LLG Says Farewell to the Bulletin Editor and Reflects on his Local Government Legal Career

Publish date: 22/12/2017

Tony Kilner has been shrouded in mystery for many of you; known only as the man behind the LLG Bulletin. However, on this, the last edition week of Tony’s brilliant and informative update, we look back at his many years of involvement with LLG and its predecessor companies and find out what Tony thinks about the current state of play in the field of local government law (and he should know!).

Tony attended Guildford Law School which happily in those days took approaches from legal firms and departments for article clerk positions and passed them onto their students (very different from the obstacles facing trainees these days). In consequence, he found himself at an interview with many of his friends vying for a position at Ilkley Urban District Council. Despite the competition, he was offered the job and commenced with the authority covering a host of legal areas and hitting the ground running in 1970. The authority was subsumed by Bradford Metropolitan District Council and following a choice of placements at a number of the residual County Councils and Districts in West Yorkshire, Tony accepted a position as a litigation lawyer at Bradford in 1994. He recalls sitting in a tiny bare office and lifting out the papers he had brought with him to commence work, going on to cover all manner of litigation cases including the high profile Rate Support Grant appeal in the House of Lords. Tony stayed with Bradford for 31 years until retirement in 2005. He had held the post of Assistant Director for many years but following a reshuffle and period of poor health, elected not to apply for the Director post, culminating his last few months as the Acting Deputy.

Tony recalls enjoying a wonderful if sometimes pressurised career, with always something new and challenging popping up daily. Reflecting on being summoned to the Leaders office and taking the long walk down to the office mooting what disaster had occurred this time; Tony had to rely on his wits and pick the pieces apart to address the problem (something we can all relate to). As a senior lawyer, he reflects, the role was more about managing the political process. For many lawyers he acknowledged that after years of studying they wished to remain doing the job of a lawyer and concentrating on the law, however for him, the most amazing opportunity afforded by local government was to become involved, to influence and find a resolution.

Tony Kilner joined the Association of Council Secretaries and Solicitors (ACSeS) in 1995, attending the odd conference and forging relationships. However, his first introduction to Solicitors in Local Government was his attendance at the Weekend School in the 1970's when Harold Wilson was the guest speaker. Tony recalls the event not only for the prestigious speaker but because he slipped out on the Saturday afternoon to watch the long anticipated 'Star Wars' film at the Oxford Odeon. Around the time of Tony's impending retirement, ACSeS decided to create a development and policy officer role which for Tony was a useful co-incidence. He commenced the role in 2005 and a year later, identifying a gap, produced the first Bulletin edition focused on content for monitoring officers and heads of legal; It was a big hit! So popular in fact that he soon became aware it was being circulated to all manner of CEO's, Leaders and even the Communities and Local Government Department. Alarmed by this knowledge (given the free tone of some of his editorial comments accompanying the edition) he swiftly modified his commentary. When ACSeS merged with LLG, Tony modified the content again to take account of the broad range of LLG's members now receiving the bulletin and we have the version today which we are all familiar with. The format of the Bulletin has remained the same for years. LLG once took a hasty step in amending the format style but the sheer number of email complaints received saw a revision next edition back to the tried and tested format. Tony recalls this incident prompted the most emails on one subject he had ever received; which just goes to show how popular the Bulletin is!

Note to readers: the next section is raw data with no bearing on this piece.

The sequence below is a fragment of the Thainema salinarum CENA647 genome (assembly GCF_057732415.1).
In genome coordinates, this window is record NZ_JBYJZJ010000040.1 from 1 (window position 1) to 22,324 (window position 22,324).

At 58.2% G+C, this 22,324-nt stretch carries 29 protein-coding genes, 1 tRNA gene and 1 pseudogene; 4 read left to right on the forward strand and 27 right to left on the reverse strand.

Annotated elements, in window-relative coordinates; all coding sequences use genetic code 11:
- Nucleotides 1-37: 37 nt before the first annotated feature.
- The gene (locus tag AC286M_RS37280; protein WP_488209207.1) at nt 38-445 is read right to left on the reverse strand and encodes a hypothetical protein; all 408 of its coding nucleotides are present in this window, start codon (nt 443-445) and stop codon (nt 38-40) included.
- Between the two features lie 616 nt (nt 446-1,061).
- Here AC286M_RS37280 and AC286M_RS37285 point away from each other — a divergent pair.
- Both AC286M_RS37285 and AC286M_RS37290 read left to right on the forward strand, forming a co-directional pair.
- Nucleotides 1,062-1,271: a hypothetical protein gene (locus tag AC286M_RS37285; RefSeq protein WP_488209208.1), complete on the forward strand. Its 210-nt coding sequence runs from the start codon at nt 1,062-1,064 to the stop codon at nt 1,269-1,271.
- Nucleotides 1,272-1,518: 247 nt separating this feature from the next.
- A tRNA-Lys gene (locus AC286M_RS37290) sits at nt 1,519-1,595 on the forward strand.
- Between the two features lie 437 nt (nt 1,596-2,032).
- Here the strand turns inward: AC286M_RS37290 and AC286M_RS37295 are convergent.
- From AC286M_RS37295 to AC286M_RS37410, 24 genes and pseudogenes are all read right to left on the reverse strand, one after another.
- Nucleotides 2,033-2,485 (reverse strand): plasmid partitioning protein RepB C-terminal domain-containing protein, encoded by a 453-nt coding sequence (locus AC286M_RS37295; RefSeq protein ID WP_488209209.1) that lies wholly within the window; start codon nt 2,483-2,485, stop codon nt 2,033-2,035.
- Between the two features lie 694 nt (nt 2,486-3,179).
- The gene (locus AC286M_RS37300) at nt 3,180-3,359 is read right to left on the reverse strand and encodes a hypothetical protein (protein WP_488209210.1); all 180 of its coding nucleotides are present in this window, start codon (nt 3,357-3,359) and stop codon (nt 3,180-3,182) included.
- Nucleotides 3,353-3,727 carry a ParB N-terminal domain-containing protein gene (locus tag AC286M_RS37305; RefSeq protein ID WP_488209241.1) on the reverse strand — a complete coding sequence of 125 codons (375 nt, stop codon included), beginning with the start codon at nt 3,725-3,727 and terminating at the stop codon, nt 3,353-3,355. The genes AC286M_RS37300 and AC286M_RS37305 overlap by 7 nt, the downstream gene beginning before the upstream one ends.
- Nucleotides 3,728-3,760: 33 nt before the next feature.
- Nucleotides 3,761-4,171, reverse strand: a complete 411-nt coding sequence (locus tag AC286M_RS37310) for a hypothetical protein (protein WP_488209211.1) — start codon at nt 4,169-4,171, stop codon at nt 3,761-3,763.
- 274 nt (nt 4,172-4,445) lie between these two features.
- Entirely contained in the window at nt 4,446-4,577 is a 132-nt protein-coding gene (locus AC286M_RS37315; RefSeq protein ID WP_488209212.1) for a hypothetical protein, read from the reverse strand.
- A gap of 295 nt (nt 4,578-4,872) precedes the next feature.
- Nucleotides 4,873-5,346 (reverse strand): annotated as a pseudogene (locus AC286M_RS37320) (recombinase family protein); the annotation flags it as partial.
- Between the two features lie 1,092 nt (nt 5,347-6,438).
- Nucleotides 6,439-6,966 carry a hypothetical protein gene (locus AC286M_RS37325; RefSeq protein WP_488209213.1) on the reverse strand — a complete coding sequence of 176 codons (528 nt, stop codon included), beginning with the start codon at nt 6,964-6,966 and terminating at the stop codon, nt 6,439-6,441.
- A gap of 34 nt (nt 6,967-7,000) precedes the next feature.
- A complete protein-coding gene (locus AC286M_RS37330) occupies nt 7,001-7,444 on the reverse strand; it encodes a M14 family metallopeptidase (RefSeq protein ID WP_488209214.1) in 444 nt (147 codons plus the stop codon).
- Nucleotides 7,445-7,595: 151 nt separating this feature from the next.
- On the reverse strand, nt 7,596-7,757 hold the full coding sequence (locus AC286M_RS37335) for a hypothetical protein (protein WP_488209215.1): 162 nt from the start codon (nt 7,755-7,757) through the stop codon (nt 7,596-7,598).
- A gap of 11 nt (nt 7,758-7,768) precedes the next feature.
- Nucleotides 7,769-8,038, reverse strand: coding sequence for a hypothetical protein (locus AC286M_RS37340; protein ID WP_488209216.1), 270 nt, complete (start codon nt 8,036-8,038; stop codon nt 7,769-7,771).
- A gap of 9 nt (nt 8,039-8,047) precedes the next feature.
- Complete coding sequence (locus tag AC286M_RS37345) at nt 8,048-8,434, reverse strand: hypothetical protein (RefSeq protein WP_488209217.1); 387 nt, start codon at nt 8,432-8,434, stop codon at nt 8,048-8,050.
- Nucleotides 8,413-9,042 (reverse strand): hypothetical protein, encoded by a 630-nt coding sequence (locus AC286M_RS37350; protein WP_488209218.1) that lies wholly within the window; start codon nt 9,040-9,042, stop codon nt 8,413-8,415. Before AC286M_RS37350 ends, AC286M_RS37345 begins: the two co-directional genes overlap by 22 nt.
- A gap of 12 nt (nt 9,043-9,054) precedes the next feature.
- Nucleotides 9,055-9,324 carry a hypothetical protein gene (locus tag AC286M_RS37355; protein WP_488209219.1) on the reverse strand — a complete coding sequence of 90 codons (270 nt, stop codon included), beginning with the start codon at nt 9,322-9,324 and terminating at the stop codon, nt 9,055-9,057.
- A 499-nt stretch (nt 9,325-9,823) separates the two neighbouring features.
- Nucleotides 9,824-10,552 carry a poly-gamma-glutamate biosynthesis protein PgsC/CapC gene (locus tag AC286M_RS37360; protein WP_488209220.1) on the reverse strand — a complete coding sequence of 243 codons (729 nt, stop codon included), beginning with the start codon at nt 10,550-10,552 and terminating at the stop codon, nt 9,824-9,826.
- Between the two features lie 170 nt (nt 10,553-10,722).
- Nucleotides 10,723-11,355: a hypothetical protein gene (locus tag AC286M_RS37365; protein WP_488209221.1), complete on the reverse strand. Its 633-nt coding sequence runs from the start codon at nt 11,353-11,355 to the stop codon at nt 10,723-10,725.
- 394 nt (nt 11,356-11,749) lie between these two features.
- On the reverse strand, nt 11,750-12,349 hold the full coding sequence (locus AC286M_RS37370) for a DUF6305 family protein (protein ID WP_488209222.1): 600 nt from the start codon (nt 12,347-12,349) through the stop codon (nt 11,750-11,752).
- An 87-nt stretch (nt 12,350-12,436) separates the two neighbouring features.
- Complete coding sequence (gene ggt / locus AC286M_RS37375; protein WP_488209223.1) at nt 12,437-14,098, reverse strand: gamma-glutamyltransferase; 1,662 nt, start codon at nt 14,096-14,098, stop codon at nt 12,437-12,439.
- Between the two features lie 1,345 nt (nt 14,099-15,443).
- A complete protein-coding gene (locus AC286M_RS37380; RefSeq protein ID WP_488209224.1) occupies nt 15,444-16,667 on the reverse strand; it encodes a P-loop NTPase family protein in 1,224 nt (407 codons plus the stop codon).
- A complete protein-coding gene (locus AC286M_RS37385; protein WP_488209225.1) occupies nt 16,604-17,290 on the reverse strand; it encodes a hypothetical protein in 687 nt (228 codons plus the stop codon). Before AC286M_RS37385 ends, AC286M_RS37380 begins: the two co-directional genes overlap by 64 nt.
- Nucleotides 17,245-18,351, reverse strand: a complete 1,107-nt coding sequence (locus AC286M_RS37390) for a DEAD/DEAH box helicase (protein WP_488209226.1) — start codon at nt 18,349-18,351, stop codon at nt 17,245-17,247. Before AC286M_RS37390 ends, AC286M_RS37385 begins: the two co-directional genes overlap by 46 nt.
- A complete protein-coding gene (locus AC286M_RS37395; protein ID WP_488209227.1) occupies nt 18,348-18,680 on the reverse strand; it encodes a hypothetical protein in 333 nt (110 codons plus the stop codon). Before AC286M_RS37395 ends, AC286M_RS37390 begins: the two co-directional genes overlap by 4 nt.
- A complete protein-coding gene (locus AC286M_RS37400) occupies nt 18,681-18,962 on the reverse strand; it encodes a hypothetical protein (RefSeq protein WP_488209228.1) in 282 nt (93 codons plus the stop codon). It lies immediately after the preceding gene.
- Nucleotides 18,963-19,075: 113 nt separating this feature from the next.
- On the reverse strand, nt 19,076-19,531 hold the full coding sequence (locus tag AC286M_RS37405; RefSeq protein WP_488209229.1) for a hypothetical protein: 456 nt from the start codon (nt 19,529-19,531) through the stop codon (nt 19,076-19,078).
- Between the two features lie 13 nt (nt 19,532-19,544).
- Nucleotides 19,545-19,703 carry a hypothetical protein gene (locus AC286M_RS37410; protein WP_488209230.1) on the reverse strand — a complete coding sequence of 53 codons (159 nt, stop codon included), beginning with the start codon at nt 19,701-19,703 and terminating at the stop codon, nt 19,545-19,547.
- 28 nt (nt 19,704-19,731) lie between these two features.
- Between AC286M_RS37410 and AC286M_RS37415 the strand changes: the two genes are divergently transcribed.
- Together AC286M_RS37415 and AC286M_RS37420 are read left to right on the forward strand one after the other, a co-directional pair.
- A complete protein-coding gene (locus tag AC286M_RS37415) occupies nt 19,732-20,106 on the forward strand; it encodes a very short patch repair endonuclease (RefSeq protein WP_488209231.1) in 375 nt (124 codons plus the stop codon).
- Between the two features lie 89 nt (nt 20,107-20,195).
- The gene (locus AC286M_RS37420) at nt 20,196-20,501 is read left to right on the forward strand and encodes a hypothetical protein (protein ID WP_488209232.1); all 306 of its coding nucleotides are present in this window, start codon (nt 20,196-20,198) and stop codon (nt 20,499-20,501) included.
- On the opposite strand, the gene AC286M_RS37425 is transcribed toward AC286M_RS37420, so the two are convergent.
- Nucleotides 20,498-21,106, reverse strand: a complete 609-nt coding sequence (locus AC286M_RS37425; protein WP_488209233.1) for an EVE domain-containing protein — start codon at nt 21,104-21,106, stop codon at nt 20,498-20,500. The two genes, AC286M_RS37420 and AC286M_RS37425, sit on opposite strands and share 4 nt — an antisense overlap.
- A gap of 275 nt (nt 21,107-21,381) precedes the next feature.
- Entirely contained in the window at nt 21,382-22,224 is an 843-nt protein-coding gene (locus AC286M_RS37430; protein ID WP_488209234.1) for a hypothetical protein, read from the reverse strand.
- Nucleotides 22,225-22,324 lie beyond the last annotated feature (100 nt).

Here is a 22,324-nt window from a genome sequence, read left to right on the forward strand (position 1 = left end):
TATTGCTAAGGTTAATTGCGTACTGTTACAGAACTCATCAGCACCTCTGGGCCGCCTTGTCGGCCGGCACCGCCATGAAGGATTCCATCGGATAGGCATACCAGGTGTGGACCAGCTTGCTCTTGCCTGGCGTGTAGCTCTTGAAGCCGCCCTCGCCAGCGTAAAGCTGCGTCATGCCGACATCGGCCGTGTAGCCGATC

Looking to the future, Tony feels it is a mistake and a misunderstanding of the legal skill held by lawyers to downgrade the role of Head of Legal, which he feels strongly should be involved with the CEO's team and be seen at committees and council meetings as the lawyer responsible for good governance. The consequence of restricting local government lawyers, results in not having the most skilled people (legally or professionally) to know when things are going wrong and to pick them up and resolve them before a disaster occurs. It is unfortunate that the role is not viewed in the main anymore as a vital position within the infrastructure of the organisation but rather someone to go to when a major problem arises- that, he argues, is entirely the wrong attitude. Reflecting on his career, local government, he argues, "provides a wonderful platform to go on and work in other areas of the public sector should you wish and with the interplay now between the private and public sector it really is a great career; very meaningful and satisfying".

LLG would like to thank Tony Kilner for his great dedication to the organisation and life-long commitment to local government law and practice. His weekly Bulletins have been a staple of the membership offering and a must-have email on a Friday afternoon. LLG wishes Tony a wonderful retirement and looks forward to welcoming him at the annual Weekend School Dinner in March 2018.

The Bulletin returns in January 2018 under the stewardship of yet another veteran of local government law. Watch out for the blog in the new year to meet the new Editor.